BluFlux- Antennas

Q: At what stage in the design process should a company approach you?

Short answer - as early in the development process - even as early as the concept phase when you are still working out your enclosure form factor and available volumes and areas for RF components.

The reality is that many of our customers wait until they are suffering through a burning hot antenna problem that is delaying their product launch or chewing up their product development budget.  The worst case that they come to us after product launch and have discovered RF problems in the field.  After a product is launched, it’s way more expensive to solve an RF problem, but we’re glad to play the “RF firefighter” role if that’s what the customer needs.

It’s much better if you reach out to us as earlier in your product development process.  Then we can probably save you a lot of time and money, either by recommending off-the-shelf solutions or by giving you some guidance to take advantage of a custom antenna design or a customized test plan.  For example, if you’re trying to choose between Bluetooth and UWB for an RTLS application, you can call us so you can make the right choice of technology.  Or if you’re designing a Bluetooth or cellular product and need to set aside the right amount of board space or enclosure volume for your RF front end, we can do a concept review and provide very specific design advice that will guarantee you avoid the most common RF problems that we see all the time.  That’s a pretty good investment if it saves you tens of thousands of dollars of rework and man-weeks of engineering time later in the design process. 

If you’re further along in your product development and know you need some RF support, our website has specific pages to explain how we can help with various specific challenges.  Those places have forms where you can request a free consultation for your exact challenge, and your request will get routed to the right person who’ll get back to you within a day.  

For example, if you’ve already tried off-the-shelf or other custom antenna designs for any conventional RF application, from GPS to Cellular, you can just go to our Antenna Design Consulting page. If you want to get ready for Cellular Carrier certification with a custom test plan, or if you’re ready schedule your carrier certification tests, you can visit our OTA testing page.

Q: How long does a typical antenna design project take?

It really depends on the project.  Simple design review and advice projects can actually be done in a few days.  If we include some custom testing and tuning for a project like that, maybe you’re looking at a week or two.  But there could be a few weeks in the middle for a board spin or antenna fabrication step.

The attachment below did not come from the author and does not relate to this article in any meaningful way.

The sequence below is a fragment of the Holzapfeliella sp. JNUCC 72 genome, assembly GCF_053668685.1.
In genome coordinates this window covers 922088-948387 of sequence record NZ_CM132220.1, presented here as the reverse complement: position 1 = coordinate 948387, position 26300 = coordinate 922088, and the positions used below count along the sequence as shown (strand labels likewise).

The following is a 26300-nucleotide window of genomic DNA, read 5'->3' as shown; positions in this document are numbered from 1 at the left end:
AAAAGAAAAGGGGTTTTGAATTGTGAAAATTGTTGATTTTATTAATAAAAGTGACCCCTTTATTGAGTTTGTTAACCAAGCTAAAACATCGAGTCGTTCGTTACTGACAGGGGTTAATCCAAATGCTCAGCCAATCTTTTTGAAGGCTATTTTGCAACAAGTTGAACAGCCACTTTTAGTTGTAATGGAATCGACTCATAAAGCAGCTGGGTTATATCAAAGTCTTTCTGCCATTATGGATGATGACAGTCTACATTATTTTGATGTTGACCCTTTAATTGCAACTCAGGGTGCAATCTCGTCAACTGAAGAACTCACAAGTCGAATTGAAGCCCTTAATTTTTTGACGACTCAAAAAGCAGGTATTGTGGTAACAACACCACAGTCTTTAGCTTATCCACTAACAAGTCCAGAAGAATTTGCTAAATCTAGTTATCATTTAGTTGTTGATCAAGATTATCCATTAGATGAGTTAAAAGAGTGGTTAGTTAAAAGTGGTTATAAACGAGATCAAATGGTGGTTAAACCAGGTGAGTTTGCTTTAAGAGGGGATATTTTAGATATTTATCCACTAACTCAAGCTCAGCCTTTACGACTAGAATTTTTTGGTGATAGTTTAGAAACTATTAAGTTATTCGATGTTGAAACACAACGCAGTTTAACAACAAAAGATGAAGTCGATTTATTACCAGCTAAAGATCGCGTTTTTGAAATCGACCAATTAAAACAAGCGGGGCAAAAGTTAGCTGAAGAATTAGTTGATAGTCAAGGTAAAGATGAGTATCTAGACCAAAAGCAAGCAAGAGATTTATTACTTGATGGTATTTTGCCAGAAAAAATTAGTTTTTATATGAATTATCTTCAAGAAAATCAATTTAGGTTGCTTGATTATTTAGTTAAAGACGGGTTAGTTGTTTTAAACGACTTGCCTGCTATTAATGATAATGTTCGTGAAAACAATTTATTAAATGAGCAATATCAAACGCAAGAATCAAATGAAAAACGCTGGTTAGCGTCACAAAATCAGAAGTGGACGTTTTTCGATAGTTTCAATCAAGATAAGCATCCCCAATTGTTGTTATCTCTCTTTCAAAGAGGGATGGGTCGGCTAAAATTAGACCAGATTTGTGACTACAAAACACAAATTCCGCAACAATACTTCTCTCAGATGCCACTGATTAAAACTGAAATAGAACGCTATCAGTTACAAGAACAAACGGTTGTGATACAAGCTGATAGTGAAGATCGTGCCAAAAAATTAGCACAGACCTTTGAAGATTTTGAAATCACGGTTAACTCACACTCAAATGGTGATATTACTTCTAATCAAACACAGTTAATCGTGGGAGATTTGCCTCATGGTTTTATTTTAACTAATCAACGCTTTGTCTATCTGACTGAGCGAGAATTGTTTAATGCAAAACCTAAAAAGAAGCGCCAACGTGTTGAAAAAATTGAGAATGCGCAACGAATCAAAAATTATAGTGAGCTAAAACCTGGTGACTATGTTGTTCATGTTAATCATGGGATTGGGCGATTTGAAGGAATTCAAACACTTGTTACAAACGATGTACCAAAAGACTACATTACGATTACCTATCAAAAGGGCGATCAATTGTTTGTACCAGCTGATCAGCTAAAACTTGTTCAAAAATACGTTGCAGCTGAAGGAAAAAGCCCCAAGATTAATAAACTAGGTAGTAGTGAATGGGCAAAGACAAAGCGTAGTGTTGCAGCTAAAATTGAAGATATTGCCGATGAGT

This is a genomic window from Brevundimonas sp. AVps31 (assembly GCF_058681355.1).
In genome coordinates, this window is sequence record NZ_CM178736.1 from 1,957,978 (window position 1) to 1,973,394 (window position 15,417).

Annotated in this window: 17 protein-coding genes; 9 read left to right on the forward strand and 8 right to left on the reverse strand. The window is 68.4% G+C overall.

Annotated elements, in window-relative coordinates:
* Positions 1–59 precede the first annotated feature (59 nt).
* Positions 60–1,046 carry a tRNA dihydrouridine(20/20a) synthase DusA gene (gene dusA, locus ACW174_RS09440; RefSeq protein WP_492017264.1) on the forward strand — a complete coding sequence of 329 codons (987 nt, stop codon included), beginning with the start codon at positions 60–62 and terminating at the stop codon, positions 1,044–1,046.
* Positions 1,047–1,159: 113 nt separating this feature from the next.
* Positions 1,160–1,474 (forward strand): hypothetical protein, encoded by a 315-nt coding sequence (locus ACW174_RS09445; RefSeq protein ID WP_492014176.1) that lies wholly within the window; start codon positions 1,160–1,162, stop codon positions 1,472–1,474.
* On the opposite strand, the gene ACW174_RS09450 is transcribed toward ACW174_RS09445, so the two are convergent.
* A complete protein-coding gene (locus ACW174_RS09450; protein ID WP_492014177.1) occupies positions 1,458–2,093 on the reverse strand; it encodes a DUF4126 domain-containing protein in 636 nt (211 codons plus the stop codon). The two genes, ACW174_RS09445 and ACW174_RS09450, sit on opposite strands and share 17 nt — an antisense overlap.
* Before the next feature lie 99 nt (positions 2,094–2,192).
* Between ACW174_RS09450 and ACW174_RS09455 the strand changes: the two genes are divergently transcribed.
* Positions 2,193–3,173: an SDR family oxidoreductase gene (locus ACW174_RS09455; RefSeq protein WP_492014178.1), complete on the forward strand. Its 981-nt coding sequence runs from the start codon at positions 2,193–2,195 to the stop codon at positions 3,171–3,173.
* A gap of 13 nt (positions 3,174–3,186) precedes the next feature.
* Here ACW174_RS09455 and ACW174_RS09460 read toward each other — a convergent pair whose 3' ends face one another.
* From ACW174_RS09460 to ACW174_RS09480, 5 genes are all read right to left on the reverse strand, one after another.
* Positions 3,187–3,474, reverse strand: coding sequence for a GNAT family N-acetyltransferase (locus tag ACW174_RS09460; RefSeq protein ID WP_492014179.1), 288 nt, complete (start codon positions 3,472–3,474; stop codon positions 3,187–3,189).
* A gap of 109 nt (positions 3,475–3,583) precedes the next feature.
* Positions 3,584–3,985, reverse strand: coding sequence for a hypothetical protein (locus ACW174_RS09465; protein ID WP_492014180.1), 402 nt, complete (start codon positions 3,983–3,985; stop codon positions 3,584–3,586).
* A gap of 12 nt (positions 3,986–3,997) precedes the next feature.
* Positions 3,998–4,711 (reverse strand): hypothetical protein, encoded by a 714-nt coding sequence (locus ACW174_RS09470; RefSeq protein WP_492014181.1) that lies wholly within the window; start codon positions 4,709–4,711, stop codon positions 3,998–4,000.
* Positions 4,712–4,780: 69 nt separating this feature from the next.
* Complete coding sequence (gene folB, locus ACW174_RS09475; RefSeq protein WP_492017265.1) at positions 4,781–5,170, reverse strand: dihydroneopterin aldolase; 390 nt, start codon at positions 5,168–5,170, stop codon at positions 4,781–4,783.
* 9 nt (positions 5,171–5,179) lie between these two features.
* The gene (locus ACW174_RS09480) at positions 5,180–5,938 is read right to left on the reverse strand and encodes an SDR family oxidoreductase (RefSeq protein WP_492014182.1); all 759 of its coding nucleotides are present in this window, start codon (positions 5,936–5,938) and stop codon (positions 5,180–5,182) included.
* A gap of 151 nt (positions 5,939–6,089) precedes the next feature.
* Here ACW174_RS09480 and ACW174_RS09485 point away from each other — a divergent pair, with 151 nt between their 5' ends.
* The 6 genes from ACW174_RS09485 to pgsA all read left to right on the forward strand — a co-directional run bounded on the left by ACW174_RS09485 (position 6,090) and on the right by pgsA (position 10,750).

Many custom antenna design projects, even challenging ones, can be completed start-to-finish on a month or two. On the other end of the spectrum, complex RF R&D projects can last 3 to 6 months or even longer.  Those are projects like MIMO antenna design and carrier certification for cellular M2M products or a UWB RTLS or radar application like the one we did for Google’s Project Soli.  

Even those big projects we like to break up into one month sprints - kind of like agile software teams break their projects into one or two week sprints.  You discover a lot through the design and testing iterations, so we like to have regular communication with the customer and a tight feedback loop between analysis, design, and test steps.  That way, we know we are keeping the project on track to deliver our customers’ objectives.  

Q: With the emergence of new technologies (IOT, 5G etc.) and device form factors, how do you see the antenna design process evolving?

Right now we’re operating in a world where a company like TaoGlas and Mobilemark have worked hard to become known for M2M/IoT antennas.  The growing challenge is that IoT devices will require longer and longer battery life from smaller and smaller packages.  A custom antenna design is the easiest way to prevent leaving efficiency on the table.  It’s always best to have a custom design for your enclosure and application, and a custom matching circuit to tune the antenna for that configuration.  There is some critical thinking to make sure you have a business case to invest up front in a custom design, versus the opex and capex tradeoff of a higher density of lower-efficiency M2M and IoT devices.  Still, I think we will see a growing number of esoteric antenna designs filling the needs of power-sensitive applications - especially ones where you’re trying to minimize the number of devices in a distributed network.